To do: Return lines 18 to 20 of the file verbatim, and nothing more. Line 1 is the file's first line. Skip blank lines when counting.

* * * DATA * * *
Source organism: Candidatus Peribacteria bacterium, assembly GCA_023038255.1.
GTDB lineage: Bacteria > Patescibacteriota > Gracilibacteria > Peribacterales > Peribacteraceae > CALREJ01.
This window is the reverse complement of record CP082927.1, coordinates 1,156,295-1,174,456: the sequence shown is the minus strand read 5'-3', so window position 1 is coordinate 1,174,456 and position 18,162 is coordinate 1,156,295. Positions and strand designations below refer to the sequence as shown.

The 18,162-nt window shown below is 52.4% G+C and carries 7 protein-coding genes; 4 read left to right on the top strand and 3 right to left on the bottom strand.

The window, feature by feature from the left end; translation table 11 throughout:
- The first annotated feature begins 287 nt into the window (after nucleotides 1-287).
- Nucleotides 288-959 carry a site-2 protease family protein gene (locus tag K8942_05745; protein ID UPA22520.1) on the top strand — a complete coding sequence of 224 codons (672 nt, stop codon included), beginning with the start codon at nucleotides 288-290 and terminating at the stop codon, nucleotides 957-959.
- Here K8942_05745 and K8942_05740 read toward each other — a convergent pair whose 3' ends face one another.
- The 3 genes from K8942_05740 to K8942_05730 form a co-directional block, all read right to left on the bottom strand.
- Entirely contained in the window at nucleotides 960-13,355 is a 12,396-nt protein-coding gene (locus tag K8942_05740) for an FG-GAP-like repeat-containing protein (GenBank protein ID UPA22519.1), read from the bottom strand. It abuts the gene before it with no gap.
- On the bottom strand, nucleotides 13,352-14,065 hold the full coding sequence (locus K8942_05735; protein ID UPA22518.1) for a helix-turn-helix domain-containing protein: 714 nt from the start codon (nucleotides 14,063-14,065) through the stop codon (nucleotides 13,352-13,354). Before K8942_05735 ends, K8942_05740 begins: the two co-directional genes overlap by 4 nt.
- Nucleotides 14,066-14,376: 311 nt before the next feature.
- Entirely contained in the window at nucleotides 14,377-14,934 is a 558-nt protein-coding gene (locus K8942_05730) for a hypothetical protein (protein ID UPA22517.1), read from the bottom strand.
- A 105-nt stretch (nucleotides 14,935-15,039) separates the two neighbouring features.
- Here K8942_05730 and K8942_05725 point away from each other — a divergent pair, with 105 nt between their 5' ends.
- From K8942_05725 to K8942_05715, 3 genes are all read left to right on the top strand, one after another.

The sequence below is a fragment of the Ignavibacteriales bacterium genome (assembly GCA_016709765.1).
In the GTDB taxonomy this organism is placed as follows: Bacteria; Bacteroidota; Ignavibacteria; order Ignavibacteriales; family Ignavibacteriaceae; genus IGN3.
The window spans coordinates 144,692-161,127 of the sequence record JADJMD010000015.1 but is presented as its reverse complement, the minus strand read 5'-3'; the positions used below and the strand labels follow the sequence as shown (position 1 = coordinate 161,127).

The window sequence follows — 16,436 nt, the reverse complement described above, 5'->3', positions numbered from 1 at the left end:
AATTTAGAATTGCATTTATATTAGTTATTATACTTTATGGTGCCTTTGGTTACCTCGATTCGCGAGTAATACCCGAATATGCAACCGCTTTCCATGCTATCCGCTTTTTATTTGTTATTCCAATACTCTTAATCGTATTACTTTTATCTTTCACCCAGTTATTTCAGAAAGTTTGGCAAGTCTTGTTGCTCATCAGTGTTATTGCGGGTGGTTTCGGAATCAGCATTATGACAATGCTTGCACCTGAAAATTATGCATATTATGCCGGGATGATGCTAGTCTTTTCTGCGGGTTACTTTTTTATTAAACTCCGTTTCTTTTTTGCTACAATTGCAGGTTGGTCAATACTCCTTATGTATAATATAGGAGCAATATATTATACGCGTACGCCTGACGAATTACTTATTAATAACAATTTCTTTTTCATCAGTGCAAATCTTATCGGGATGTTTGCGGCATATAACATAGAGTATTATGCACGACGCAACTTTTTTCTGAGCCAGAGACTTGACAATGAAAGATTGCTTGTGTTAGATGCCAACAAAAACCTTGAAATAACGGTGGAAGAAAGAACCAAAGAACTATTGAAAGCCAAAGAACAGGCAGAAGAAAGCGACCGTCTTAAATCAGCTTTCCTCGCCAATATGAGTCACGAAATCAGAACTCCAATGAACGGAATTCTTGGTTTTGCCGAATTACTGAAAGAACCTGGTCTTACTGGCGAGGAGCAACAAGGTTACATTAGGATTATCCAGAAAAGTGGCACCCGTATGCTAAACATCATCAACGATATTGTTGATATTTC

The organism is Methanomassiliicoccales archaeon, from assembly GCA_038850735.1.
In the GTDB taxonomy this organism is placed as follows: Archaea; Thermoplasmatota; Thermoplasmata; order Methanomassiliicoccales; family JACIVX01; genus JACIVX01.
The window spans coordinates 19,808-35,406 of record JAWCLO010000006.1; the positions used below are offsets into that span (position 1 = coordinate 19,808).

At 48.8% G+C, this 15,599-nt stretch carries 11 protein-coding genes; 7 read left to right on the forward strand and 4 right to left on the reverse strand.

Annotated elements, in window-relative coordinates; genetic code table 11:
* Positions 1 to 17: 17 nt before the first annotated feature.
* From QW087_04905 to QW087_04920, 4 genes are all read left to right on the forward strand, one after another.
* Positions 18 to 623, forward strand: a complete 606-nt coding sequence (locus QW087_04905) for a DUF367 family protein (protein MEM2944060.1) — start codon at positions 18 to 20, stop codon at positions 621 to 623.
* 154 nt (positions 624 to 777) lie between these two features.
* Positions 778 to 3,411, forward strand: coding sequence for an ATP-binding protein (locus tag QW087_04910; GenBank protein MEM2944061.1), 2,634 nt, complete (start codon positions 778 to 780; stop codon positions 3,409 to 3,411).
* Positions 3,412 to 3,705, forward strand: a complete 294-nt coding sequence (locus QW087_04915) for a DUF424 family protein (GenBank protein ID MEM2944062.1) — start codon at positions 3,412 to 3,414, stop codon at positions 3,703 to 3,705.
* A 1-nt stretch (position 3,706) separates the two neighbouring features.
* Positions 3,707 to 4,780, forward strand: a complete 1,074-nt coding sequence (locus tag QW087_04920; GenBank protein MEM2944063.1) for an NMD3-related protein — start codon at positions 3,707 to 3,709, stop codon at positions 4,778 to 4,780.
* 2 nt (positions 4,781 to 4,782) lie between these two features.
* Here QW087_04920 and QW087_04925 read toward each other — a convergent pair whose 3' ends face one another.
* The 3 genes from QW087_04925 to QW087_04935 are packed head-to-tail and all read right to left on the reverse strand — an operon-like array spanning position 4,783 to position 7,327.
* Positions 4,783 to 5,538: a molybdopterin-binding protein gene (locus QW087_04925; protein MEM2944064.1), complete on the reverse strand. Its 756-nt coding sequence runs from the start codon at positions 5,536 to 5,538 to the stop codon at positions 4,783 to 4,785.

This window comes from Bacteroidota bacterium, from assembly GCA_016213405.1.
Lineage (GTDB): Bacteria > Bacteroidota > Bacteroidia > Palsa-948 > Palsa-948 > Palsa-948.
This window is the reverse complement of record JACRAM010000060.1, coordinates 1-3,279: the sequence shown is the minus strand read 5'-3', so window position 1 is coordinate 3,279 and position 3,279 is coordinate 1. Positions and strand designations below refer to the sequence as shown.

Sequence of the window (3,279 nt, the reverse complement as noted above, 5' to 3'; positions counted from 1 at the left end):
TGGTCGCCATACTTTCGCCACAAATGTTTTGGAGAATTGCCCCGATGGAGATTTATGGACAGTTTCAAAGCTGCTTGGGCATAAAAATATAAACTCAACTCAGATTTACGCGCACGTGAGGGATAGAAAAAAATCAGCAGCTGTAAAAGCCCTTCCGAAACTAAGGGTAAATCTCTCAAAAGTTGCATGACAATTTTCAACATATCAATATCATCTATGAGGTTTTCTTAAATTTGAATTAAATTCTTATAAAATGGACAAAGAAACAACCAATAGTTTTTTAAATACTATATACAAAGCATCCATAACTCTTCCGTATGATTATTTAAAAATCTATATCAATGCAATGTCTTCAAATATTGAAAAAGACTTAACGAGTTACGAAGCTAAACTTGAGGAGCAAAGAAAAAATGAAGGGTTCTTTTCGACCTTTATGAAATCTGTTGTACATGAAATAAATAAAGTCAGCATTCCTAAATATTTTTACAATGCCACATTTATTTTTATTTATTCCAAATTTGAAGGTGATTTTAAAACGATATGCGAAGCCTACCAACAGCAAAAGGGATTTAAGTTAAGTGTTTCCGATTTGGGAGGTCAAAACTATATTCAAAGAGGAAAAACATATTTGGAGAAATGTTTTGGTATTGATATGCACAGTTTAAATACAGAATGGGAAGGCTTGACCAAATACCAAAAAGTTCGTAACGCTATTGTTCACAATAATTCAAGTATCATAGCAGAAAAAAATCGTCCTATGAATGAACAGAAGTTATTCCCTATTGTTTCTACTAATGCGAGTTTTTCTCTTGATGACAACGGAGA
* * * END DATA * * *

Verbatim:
In the GTDB taxonomy this organism is placed as follows: Bacteria; Bacteroidota; Ignavibacteria; order Ignavibacteriales; family Ignavibacteriaceae; genus IGN3.
The window spans coordinates 144,692-161,127 of the sequence record JADJMD010000015.1 but is presented as its reverse complement, the minus strand read 5'-3'; the positions used below and the strand labels follow the sequence as shown (position 1 = coordinate 161,127).

The window sequence follows — 16,436 nt, the reverse complement described above, 5'->3', positions numbered from 1 at the left end: